Marianas Variety

Last updateFri, 19 Oct 2018 12am







    Thursday, October 18, 2018-9:17:48P.M.






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Variations: So much drama

SOME say the CNMI has 10 more years to “prepare” for the exit of its current CW-1 permit holders by creating a local workforce. This is a popular sentiment among voters. To make it happen, we probably should look closer into the problem we’re trying to solve.

In 2015, the GAO reported, “foreign workers, who totaled 12,784, made up more than half of the CNMI workforce and filled 80 percent of all hospitality and construction jobs….”

So are we saying that instead of pursuing a college education, local students should fill mostly hospitality and construction jobs? I don’t think that’s what we’re saying.

Are we referring to local residents who are unemployed and/or on food stamps? Are we saying that we should “persuade” them to take up hospitality or construction jobs? But how many of them are able-bodied? How many chose not to work because they can afford to? 

Two years ago, Congressman Kilili noted that “three out of five food-stamp recipients in the Marianas are children.” Do we believe that in a democracy, government can force some of its citizens to take certain jobs? If compulsion is, sadly, out of the question, what then? Increase wages? By how much? Are we sure employers can afford to pay them? What if they reduce work-hours, benefits (if there are any left), the number of their workers or simply shut down because they can no longer afford to do business here? Good riddance? Maybe. But how does that create a local workforce?

Based on the last U.S. Census, moreover, the CNMI’s indigenous population was around 15,000. That number included children, retirees and the elderly. Many local residents are already employed. Each and every one of them can choose from a variety of career and lifestyle opportunities — here and anywhere else in their huge nation which is the U.S.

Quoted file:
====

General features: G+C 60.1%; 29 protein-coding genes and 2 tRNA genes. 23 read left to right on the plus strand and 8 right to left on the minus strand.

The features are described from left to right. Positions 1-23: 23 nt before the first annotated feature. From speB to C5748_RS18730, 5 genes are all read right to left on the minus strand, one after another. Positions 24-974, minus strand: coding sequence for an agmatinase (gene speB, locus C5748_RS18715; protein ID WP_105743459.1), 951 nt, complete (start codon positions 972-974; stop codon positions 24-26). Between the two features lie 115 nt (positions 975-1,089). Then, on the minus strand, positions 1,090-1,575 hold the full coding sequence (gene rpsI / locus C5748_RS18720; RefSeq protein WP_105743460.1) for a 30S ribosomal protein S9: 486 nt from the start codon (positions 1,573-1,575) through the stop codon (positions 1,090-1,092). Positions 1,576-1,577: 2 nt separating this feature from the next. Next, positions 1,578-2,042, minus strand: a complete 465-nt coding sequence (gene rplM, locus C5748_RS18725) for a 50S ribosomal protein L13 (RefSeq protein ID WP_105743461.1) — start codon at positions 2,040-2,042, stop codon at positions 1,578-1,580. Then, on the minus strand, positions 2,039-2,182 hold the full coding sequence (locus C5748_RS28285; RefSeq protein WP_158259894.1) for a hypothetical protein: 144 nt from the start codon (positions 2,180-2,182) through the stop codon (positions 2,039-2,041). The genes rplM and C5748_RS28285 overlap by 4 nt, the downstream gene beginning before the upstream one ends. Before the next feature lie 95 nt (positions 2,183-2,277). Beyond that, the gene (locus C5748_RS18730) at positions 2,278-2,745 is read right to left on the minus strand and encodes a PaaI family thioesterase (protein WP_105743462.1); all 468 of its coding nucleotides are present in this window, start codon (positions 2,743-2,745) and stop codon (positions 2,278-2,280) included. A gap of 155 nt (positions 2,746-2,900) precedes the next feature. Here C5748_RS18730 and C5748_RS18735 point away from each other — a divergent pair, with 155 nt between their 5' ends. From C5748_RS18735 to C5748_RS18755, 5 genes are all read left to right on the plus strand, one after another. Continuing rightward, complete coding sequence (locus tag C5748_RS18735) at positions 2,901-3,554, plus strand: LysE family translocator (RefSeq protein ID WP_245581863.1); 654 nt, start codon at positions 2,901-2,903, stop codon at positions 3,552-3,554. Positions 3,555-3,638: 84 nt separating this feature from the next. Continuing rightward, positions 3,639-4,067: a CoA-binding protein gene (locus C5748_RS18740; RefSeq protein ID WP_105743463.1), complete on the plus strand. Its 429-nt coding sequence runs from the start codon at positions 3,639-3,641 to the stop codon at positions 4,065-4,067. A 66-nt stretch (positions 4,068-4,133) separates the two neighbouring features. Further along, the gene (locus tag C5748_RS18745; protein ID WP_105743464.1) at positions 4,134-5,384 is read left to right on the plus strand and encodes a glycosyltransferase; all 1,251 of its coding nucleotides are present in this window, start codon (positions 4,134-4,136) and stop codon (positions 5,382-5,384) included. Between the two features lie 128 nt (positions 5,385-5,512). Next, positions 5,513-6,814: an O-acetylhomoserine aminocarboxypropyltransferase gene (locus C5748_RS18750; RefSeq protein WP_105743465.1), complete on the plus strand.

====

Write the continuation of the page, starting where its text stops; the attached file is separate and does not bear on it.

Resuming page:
So bring in FAS citizens and Americans from the states, you say.

The island’s big employers are already doing that with mixed results which should not be surprising. Other and wealthier U.S. jurisdictions that can pay much more are also looking for workers in more or less the same job categories that CWs now fill in the CNMI.

What should the local government do then?

What it has done in the past and what it is still doing now: providing educational and training opportunities to the youth through PSS, NMC, a vocational/trade school and scholarship programs.

As for the private sector’s workforce needs, the recent CW-extension turmoil plainly shows that the CNMI is at the mercy of unelected (by the CNMI) federal officials who can easily shut down the local economy if they so desire. The more forward-looking employers should step up the transition, if possible, to other U.S. work-permit programs. If not, they should identify and implement labor-saving methods, including automation, and consider outsourcing certain jobs.

Let me point out again that if Congress did not remove the original CW program extension provision from the federalization law, there would have been no need to “rescue” the CNMI from an economic disaster. We could have been spared from all the drama, uncertainty, family separations and financial losses of the past year or so.

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From an AP report in March 2018:

“ ‘The idea that we only need people with certain degrees — it’s never been true in America, and it’s less true now than it was in the past,’ said Michael Clemens, an economist and senior fellow at the Center for Global Development, a Washington think tank.

“Sixty-three percent of current American jobs — and 46 percent of jobs expected to be created between 2016 and 2026 — require no more than a high school diploma, according to the Labor Department. The new positions include low-paying jobs that most native-born Americans are loath to pursue — an estimated 778,000 personal-care aides (median pay in 2016: $21,920), 580,000 food-service workers ($19,400), 431,000 home-health aides ($22,600).

“Many of those jobs, Clemens says, ‘will either be done by immigrants, or they will not be done at all.’

“Already, foreign-born workers — about 17 percent of the overall workforce — account for 52 percent of America’s maids, 47 percent of roofers and 40 percent of construction laborers and laundry and dry-cleaning workers.

“Low-skilled immigrants harvest sweet potatoes and cucumbers in fields in North Carolina. They serve dementia patients in nursing homes. They vacuum offices. They are waiters, cooks and maids at President Donald Trump’s Mar-a-Lago resort in Florida.”

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